The GBPUSD pair recovered from a daily low of 1.2998 yesterday, now trading near the 1.3130 level. The broad-based USD selling following the Federal reserve rate decision in the States pushed the GBPUSD pair above the 1.31 handle.
The Pound shrugged off tepid Q2 GDP as the economy is estimated to have grown 0.3% in the three months to June. The figure matched market's expectations but fell short of backing a rate hike in the UK. On a yearly basis, growth was of 1.7%, also in line with market's forecast.
The UK Home Secretary, Amber Rudd, explained this morning ‘I want to reassure business and EU nationals that there will be no cliff edge once the UK leaves the EU.’ At the same time, the UK Immigration Minister, Brandon Lewis, was also quoted as saying that free movement of labour will end when we leave the EU. Who knows what impact this may have on the UK economy?
The US Dollar licked its wounds yesterday as the currency recorded strong losses hitting fresh 13-month lows. Although New Home Sales came out lower than expected, this was not the cause of the Greenback's weakness.
The likelihood of the US Federal Reserve's rate hike by the end of this year was dampened by careful wording by Fed Chair Janet Yellen on the inflation outlook. The recognition of soft inflation, which previously had been considered as transitory, led investors to believe that it will be unlikely that there will be a third rate hike by the end of the year.
The Fed said expectations were that inflation will rise to 2% following a period of being below that marker and they want to continue gradual tightening. That said, the US Dollar’s perceived interest rate advantage is decreasing as many other central banks in recent months have begun winding back their stimulus.
Today, US durable goods and jobless claims data are out. Unless there is substantial difference in consensus figures, further selling of USD is likely to be restricted with limited data across other major currencies out.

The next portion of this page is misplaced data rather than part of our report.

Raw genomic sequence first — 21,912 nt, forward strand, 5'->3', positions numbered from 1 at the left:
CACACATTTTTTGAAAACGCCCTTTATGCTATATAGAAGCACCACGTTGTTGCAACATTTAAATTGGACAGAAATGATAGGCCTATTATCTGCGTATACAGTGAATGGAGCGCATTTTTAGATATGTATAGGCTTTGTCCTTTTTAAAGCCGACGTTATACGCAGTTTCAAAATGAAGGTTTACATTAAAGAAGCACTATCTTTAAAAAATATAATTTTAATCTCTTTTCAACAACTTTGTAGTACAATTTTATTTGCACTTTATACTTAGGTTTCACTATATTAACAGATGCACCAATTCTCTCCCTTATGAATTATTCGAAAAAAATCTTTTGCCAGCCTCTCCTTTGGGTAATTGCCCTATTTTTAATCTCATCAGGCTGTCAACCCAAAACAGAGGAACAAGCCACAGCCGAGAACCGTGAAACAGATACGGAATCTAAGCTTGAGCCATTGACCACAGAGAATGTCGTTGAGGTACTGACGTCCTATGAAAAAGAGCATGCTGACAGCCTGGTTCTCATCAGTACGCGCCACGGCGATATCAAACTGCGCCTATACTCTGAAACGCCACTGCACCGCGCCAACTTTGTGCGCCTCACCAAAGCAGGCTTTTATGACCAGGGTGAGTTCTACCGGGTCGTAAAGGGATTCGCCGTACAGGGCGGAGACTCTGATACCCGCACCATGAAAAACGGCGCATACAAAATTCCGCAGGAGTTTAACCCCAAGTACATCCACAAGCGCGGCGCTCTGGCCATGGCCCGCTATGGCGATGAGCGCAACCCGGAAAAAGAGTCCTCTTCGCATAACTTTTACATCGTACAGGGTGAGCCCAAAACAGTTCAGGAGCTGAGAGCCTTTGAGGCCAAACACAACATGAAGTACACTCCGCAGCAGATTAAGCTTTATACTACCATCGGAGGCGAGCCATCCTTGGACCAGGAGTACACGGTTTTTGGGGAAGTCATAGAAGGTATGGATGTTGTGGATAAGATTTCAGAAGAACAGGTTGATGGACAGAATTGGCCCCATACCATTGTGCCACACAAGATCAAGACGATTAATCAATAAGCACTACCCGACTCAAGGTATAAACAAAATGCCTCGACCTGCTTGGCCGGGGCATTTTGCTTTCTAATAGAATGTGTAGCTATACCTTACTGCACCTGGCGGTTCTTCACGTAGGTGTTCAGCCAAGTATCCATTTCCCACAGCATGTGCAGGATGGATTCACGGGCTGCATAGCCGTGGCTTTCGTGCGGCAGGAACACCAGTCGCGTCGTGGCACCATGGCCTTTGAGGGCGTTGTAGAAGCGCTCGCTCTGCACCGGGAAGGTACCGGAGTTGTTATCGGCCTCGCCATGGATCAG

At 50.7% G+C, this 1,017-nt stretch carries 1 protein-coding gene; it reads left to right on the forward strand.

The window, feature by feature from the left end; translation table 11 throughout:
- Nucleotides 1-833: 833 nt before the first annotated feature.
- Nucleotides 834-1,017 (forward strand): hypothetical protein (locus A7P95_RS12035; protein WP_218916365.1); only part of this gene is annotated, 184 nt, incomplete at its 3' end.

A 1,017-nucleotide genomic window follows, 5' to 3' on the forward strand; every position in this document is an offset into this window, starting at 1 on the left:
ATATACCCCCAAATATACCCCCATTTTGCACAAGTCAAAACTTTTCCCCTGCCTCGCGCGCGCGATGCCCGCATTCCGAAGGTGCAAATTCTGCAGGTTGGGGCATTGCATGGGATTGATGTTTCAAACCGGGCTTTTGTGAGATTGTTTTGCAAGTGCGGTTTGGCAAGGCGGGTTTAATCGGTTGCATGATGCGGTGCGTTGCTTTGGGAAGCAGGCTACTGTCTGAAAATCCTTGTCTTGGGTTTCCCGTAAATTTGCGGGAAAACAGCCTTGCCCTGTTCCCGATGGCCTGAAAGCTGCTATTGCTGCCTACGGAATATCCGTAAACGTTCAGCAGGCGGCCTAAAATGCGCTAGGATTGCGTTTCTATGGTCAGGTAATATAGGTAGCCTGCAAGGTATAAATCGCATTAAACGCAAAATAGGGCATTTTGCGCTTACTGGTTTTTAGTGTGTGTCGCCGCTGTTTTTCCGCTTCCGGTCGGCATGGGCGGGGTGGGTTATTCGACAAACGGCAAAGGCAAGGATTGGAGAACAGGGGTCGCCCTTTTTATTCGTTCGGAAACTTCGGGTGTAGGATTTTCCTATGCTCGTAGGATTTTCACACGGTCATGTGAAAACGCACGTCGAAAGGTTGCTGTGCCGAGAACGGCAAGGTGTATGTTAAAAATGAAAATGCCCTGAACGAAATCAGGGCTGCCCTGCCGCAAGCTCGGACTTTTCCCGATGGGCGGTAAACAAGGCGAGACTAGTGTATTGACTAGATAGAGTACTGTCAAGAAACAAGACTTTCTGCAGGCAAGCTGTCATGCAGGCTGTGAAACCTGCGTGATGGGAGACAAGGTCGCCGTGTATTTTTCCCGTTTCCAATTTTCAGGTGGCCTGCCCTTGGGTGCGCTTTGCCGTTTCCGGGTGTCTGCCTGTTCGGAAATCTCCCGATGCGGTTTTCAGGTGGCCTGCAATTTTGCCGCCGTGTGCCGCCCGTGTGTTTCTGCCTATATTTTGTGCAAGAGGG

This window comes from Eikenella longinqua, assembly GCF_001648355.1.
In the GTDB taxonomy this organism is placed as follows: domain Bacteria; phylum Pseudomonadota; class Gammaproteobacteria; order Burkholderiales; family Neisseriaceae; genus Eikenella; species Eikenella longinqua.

The increasing weakness surrounding the Greenback pushed EURUSD above the 1.1700 handle yesterday, although the upward move lost some momentum in the vicinity of 1.1780 and has dropped back to the 1.1720 area.
The current strength of Euro area growth and high current account surplus (3.4% of GDP) does not necessarily warrant the degree of Euro undervaluation vs USD that has been seen recently. That has been reinforced by the European Central Bank’s (ECB) upgraded forward guidance and has been reflected in the value of the Euro. Although the exchange rate may not be a policy tool, this doesn’t mean that the ECB will tolerate a sustained appreciation in the exchange rate. A ‘too strong’ exchange rate could undermine any fragile improvement in inflation whilst tighter monetary conditions could restrain a recovery.
German economy minister, Brigitte Zypries, expressed his concerns this morning on the difficulty in US-German relationship over sanctions against Russia. The US has abandoned the common line it had with Europe on sanctions against Russia. In response to this, the German industry committee has warned that US plans for sanctions against Russia could harm European companies with energy interests. The Committee also added that the sanction plans are designed to stimulate US energy exports to Europe.
Data To Watch:
6:00am EUR Gfk Consumer Confidence Survey (Aug)
12:30pm USD Chicago Fed National Activity Index (Jun), Initial Jobless Claims (Jul 21), Continuing Jobless Claims (Jul 14), Durable Goods Orders ex Transportation (Jun), durable Goods Orders (Jun),
11:01pm GBP Gfk Consumer Confidence (Jul)
Posted in Daily Market News on Jul 27 2017
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Having studied biomedicine, Sales Executive Charlie decided that the life of a scientist wasn’t for him.
Putting his analytical mind and retail experience to use, this tennis enthusiast sources new corporate customers and advises clients on the latest developments in the FX world.
GBP With no tier one UK data, trading activity was muted. This was compounded by the summer holiday season and traders looking for US and Eurozone developments. The parliamentary recess and the fact that Bank of England officials will not be making any comments ahead of next week’s Monetary Policy Committee...VIEW FULL ARTICLE
Posted in Daily Market News on Jul 25 2017 by Rob Affleck